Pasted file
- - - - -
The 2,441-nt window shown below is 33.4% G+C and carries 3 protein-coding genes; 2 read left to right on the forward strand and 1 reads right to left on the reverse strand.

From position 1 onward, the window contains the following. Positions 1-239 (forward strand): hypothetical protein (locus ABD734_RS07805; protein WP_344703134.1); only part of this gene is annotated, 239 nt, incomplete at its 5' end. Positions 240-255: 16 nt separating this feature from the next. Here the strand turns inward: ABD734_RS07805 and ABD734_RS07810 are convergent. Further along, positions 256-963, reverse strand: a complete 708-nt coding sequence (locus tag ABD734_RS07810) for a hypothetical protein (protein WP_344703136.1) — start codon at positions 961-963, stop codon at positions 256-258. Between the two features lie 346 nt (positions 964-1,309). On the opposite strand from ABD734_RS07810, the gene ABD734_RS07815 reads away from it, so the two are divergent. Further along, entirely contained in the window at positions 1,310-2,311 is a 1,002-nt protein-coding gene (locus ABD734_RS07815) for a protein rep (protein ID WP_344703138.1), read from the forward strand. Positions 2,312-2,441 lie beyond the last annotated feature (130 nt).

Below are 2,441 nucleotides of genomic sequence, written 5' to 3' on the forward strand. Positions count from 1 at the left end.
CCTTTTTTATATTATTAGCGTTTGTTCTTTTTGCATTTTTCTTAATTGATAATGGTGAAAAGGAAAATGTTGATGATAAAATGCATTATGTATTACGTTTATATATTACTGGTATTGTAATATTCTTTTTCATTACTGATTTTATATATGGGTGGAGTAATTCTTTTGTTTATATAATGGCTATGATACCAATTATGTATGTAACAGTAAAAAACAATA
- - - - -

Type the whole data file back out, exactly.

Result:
The 2,441-nt window shown below is 33.4% G+C and carries 3 protein-coding genes; 2 read left to right on the forward strand and 1 reads right to left on the reverse strand.

From position 1 onward, the window contains the following. Positions 1-239 (forward strand): hypothetical protein (locus ABD734_RS07805; protein WP_344703134.1); only part of this gene is annotated, 239 nt, incomplete at its 5' end. Positions 240-255: 16 nt separating this feature from the next. Here the strand turns inward: ABD734_RS07805 and ABD734_RS07810 are convergent. Further along, positions 256-963, reverse strand: a complete 708-nt coding sequence (locus tag ABD734_RS07810) for a hypothetical protein (protein WP_344703136.1) — start codon at positions 961-963, stop codon at positions 256-258. Between the two features lie 346 nt (positions 964-1,309). On the opposite strand from ABD734_RS07810, the gene ABD734_RS07815 reads away from it, so the two are divergent. Further along, entirely contained in the window at positions 1,310-2,311 is a 1,002-nt protein-coding gene (locus ABD734_RS07815) for a protein rep (protein ID WP_344703138.1), read from the forward strand. Positions 2,312-2,441 lie beyond the last annotated feature (130 nt).

Below are 2,441 nucleotides of genomic sequence, written 5' to 3' on the forward strand. Positions count from 1 at the left end.
CCTTTTTTATATTATTAGCGTTTGTTCTTTTTGCATTTTTCTTAATTGATAATGGTGAAAAGGAAAATGTTGATGATAAAATGCATTATGTATTACGTTTATATATTACTGGTATTGTAATATTCTTTTTCATTACTGATTTTATATATGGGTGGAGTAATTCTTTTGTTTATATAATGGCTATGATACCAATTATGTATGTAACAGTAAAAAACAATA